Degas’s Dancers at the Barre: Point and Counterpoint

I am super jealous of art gallery visitors in Washington, D.C., who can see the “Degas’s Dancers at the Barre: Point and Counterpoint” exhibit.

From NPR:

The last gallery even includes two mirrors and a real ballet barre, mounted at hip height along one mirror. When a dancer from the Washington Ballet reached the end of the exhibit, she couldn’t resist stretching one leg on the barre.

“You can’t just walk past it,” says Morgann Rose, a principal dancer with the Washington Ballet. “I see a ballet barre, and I have to do something — [it’s] kind of an addiction,” she laughs.

Rose recognizes herself in the painting that is the focus of the exhibition, Degas’ Dancers at the Barre. “Every day begins at the barre — stretching, slowly moving your body, warming yourself up,” she explains.

These morning rituals are familiar to every dancer. Septime Webre, dancer, choreographer and artistic director of the Washington Ballet, describes the start of the day with veneration. “The studio is a temple,” he says.

I don’t know if I could pick a favourite ballet-inspired Degas work if I tried.  Maybe this one:

"Ballet School", oil on canvas, Metropolitan Museum of Art, New York

But I’ve always liked “Four Dancers” too:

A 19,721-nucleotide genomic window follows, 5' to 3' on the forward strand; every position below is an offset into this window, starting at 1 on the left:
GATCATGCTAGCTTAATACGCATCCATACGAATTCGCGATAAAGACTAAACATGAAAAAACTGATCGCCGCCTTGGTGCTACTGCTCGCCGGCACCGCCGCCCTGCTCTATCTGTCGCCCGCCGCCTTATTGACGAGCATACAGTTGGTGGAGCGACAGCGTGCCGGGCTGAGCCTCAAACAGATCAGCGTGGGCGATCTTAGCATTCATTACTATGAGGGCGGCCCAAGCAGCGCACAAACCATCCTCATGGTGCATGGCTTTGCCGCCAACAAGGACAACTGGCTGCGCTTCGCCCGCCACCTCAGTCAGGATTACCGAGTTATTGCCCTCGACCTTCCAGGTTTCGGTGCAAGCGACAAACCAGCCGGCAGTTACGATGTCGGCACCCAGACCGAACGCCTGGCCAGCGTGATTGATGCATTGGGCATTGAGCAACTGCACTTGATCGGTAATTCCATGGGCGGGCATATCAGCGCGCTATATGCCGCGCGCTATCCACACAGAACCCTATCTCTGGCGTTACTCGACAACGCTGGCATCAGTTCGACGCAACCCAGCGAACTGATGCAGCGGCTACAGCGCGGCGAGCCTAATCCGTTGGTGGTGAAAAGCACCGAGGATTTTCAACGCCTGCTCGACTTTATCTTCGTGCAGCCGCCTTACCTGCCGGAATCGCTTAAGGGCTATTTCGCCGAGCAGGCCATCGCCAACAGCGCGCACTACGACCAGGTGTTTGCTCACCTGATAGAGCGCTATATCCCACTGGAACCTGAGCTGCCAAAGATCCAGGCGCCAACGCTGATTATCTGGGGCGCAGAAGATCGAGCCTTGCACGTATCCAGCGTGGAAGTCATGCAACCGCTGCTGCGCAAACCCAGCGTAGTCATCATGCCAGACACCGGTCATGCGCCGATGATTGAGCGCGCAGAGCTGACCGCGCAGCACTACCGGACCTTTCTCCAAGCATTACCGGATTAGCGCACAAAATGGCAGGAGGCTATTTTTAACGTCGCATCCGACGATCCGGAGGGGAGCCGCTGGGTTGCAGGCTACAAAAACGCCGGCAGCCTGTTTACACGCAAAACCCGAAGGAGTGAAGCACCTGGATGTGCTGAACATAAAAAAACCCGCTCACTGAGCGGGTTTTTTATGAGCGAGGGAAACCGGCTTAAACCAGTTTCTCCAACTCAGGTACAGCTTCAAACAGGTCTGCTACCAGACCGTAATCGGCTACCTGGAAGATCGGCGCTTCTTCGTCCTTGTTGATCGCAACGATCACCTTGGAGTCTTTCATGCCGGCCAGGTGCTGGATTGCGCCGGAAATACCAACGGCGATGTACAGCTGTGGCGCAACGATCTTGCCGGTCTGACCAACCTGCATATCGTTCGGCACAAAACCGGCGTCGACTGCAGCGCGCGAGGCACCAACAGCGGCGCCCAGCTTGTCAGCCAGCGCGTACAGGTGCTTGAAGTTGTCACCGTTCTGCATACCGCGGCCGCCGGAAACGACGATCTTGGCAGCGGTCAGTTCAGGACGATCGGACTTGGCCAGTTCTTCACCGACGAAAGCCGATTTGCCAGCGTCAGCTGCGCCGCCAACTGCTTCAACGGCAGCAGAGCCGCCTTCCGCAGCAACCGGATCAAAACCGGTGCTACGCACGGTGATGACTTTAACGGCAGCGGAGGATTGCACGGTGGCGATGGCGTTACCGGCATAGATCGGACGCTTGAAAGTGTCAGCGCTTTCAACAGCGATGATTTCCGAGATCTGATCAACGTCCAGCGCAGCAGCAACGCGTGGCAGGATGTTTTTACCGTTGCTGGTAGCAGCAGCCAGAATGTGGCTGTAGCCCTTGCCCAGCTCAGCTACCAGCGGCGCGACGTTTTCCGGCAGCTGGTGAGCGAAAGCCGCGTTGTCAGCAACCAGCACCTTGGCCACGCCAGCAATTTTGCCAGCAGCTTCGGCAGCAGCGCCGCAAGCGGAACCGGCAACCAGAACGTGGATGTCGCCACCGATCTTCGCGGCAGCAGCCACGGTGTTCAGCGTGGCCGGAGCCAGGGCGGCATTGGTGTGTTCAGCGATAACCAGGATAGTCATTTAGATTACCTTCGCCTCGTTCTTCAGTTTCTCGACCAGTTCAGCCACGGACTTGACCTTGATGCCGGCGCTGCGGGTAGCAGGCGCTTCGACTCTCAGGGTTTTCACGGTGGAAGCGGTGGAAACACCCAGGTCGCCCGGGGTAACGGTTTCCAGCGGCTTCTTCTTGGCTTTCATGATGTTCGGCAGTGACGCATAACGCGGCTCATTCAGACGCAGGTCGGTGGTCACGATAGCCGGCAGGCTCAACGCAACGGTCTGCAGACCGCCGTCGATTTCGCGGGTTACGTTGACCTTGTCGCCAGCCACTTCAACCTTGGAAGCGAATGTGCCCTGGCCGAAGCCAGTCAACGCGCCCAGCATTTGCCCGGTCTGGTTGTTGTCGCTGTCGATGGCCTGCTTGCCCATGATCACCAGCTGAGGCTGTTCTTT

"Four Dancers", 1899, Oil on Canvas, National Gallery of Art, Washington

“Degas Dancers at the Barre:  Point and Counterpoint” is on display from October 1 to January 8 at the Phillips Collection.


Finding my Zaghareet

Dance is probably the thing that I pursue the most pro-actively (for sure what I’m most likely to register for workshops for and not miss regularly scheduled session for), and the thing I’ve blogged about the least here. While I study a variety of dance styles (ballet, African, belly) belly dance is the one I have most of my heart in right now. There are a lot of belly dance moves that I need to practice more regularly if I’d like to improve: hip shimmies, shoulder shimmies, belly flutters. But the thing that I’ve been making the most progress with is my zaghareet.

I tried to pull a definition for zaghareet from Wikipedia but Wiki’s no fun, it re-directs to a page about ululations.  So I turned to Shira, knower of all belly dance knowledge.  From her belly dance glossary:

(Pronounced “zah guh REET”.) The zaghareet is a high-pitched ululation done with the tongue. It is a sound of celebration associated with weddings, parties, and other joyful occasions. Within the context of belly dancing, it is a favorite tool for expressing approval for whatever the dancer is doing at the time, and sometimes dancers themselves will zaghareet to express how much fun they’re having at the moment.

Halifax is a very tribal and tribal fusion-friendly belly dance community, so there’s a lot of hissing and yipping too, but I always felt a little silly cheering in tribal styles for Egyptiain/Oriental/Turkish/Cabaret acts.

At the end of a dance class, it is good class etiquette to applaud to your instructor (and to the musical accompaniment, if there’s a pianist/drummer/a person who isn’t a tape deck, basically).  I studied with the Uberwench for a few years, and at the end of her class, we always worked on our zaghareet.  Uberwench is a BEAST at the zaghareet, it’s fast, loud, and high-pitched.  And though it was super fun to try, I always found there to be a bit of stress in the context of our zaghareet practice- everybody was quiet, the cd player was off, it was just the sound of us zaghareeting!